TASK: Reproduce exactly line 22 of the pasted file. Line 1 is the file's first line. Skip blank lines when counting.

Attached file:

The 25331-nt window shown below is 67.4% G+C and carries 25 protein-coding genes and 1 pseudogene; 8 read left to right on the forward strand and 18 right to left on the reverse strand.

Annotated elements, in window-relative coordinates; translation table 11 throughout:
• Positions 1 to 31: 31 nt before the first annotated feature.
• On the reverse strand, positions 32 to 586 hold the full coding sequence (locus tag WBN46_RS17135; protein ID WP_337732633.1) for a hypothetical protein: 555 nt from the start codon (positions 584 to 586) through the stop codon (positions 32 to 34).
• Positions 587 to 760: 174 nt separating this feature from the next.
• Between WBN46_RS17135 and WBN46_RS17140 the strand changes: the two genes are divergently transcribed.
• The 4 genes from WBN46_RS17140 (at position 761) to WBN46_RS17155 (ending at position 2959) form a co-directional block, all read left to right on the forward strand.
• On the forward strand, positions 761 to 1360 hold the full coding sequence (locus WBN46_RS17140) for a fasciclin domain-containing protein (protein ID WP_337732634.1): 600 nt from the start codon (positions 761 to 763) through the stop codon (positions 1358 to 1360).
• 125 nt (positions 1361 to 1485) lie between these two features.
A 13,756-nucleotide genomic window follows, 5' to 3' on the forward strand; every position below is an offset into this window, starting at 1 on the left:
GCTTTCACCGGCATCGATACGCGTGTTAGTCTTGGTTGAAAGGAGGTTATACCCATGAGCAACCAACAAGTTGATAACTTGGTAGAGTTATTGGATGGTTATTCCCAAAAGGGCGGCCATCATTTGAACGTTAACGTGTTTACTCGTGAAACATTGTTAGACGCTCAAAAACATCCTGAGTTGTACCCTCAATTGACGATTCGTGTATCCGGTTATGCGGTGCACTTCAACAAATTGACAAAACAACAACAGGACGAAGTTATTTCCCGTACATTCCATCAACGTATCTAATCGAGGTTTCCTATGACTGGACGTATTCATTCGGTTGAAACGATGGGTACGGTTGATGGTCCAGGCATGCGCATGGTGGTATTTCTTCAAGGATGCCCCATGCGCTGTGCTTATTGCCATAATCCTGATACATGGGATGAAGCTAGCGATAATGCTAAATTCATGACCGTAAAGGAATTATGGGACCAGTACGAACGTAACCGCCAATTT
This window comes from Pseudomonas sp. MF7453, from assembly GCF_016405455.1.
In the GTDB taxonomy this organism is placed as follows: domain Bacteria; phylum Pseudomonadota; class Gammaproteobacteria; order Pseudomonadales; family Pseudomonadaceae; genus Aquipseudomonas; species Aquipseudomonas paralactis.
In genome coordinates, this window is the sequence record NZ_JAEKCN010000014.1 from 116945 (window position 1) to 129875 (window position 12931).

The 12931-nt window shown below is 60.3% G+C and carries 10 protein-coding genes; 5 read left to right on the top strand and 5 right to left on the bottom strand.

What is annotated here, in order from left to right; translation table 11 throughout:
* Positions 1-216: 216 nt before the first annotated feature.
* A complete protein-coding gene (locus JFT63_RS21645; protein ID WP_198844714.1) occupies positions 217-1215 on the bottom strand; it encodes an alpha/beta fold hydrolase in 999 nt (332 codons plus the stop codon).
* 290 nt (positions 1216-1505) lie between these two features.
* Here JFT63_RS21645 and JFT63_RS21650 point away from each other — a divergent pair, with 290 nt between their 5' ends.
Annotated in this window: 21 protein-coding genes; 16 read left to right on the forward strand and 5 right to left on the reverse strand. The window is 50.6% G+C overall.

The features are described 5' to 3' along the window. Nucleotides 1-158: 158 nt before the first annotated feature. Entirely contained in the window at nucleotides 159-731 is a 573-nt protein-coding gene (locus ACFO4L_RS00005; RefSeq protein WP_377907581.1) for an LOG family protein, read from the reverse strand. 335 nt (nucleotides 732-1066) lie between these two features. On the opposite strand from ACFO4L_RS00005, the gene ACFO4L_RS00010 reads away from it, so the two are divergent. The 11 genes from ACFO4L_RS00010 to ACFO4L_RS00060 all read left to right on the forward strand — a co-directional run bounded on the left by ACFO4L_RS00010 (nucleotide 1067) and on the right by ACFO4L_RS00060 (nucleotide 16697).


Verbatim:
The features are described 5' to 3' along the window. Nucleotides 1-158: 158 nt before the first annotated feature. Entirely contained in the window at nucleotides 159-731 is a 573-nt protein-coding gene (locus ACFO4L_RS00005; RefSeq protein WP_377907581.1) for an LOG family protein, read from the reverse strand. 335 nt (nucleotides 732-1066) lie between these two features. On the opposite strand from ACFO4L_RS00005, the gene ACFO4L_RS00010 reads away from it, so the two are divergent. The 11 genes from ACFO4L_RS00010 to ACFO4L_RS00060 all read left to right on the forward strand — a co-directional run bounded on the left by ACFO4L_RS00010 (nucleotide 1067) and on the right by ACFO4L_RS00060 (nucleotide 16697).